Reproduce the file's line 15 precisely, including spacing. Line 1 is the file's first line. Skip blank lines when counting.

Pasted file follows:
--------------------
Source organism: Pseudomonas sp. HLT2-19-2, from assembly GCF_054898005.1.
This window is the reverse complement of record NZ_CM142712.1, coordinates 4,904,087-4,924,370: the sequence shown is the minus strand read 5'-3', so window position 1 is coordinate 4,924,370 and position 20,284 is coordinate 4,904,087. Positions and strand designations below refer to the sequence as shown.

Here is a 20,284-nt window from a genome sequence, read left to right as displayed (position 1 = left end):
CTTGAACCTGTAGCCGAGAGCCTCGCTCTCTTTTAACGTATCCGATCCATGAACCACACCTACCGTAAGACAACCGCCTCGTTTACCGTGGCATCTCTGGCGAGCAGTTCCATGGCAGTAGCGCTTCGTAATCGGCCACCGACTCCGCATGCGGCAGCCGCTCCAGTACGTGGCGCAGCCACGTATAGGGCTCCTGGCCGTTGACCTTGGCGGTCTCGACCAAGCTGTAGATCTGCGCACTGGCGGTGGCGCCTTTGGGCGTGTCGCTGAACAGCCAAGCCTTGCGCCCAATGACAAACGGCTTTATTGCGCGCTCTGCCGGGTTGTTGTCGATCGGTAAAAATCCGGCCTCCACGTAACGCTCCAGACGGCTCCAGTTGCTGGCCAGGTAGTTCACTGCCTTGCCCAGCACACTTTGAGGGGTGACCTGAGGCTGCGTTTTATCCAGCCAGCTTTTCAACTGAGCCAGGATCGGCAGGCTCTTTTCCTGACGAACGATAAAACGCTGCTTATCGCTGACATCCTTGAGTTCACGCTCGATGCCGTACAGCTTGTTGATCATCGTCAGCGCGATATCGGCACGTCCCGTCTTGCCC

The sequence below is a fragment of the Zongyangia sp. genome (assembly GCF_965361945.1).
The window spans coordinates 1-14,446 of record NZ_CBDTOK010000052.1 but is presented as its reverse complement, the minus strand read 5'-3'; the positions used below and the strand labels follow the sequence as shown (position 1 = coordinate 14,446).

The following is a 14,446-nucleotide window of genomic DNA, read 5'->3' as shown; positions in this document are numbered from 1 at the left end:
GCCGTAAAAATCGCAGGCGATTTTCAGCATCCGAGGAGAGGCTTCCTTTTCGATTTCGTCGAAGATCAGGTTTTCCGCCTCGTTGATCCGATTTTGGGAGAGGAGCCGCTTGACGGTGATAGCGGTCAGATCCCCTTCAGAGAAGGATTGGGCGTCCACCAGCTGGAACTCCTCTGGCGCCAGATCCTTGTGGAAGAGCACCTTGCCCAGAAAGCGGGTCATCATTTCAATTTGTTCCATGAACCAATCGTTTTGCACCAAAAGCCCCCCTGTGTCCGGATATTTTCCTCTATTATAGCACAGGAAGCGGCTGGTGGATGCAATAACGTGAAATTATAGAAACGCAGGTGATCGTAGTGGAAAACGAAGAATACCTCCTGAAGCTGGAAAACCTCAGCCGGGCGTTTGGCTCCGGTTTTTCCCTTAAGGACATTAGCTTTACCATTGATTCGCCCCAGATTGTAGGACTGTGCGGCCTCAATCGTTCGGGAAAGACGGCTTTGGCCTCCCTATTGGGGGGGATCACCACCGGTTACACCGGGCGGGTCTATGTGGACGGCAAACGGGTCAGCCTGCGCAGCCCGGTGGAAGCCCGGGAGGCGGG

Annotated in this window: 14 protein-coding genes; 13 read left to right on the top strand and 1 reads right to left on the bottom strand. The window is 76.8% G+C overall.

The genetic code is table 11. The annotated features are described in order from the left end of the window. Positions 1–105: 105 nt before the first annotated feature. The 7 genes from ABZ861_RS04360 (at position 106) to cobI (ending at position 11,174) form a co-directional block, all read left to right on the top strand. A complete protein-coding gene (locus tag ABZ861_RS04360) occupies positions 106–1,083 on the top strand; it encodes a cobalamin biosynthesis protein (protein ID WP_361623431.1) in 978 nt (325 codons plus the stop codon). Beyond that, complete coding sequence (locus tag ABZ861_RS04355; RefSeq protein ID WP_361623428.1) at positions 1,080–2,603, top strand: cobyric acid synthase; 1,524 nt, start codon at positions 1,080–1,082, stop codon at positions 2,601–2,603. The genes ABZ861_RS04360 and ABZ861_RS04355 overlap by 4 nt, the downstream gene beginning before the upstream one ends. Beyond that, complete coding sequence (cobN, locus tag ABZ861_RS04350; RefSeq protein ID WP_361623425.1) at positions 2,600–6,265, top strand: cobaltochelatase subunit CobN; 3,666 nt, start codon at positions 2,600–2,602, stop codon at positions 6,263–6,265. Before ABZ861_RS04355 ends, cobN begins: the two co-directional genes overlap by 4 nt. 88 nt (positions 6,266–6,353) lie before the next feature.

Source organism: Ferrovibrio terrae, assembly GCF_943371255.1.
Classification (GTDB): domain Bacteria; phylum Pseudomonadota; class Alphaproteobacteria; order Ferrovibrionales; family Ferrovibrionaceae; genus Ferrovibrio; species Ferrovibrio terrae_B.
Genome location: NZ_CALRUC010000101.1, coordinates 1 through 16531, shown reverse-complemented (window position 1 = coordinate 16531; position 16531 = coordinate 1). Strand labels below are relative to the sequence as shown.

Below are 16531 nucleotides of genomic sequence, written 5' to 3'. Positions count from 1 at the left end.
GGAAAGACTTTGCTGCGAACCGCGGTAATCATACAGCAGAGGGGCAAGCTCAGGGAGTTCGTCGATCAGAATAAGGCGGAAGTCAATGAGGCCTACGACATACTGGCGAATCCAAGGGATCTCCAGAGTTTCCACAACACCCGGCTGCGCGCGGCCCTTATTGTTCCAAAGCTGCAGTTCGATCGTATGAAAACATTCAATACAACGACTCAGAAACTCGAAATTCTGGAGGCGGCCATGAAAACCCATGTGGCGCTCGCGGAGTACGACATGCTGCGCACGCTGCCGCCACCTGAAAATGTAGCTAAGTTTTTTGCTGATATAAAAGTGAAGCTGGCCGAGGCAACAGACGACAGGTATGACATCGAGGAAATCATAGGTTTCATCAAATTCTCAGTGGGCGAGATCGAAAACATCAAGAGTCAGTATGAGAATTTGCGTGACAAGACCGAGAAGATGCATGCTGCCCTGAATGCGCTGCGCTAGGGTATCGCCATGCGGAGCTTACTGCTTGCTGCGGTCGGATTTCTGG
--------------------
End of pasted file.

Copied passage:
GGAAAGACTTTGCTGCGAACCGCGGTAATCATACAGCAGAGGGGCAAGCTCAGGGAGTTCGTCGATCAGAATAAGGCGGAAGTCAATGAGGCCTACGACATACTGGCGAATCCAAGGGATCTCCAGAGTTTCCACAACACCCGGCTGCGCGCGGCCCTTATTGTTCCAAAGCTGCAGTTCGATCGTATGAAAACATTCAATACAACGACTCAGAAACTCGAAATTCTGGAGGCGGCCATGAAAACCCATGTGGCGCTCGCGGAGTACGACATGCTGCGCACGCTGCCGCCACCTGAAAATGTAGCTAAGTTTTTTGCTGATATAAAAGTGAAGCTGGCCGAGGCAACAGACGACAGGTATGACATCGAGGAAATCATAGGTTTCATCAAATTCTCAGTGGGCGAGATCGAAAACATCAAGAGTCAGTATGAGAATTTGCGTGACAAGACCGAGAAGATGCATGCTGCCCTGAATGCGCTGCGCTAGGGTATCGCCATGCGGAGCTTACTGCTTGCTGCGGTCGGATTTCTGG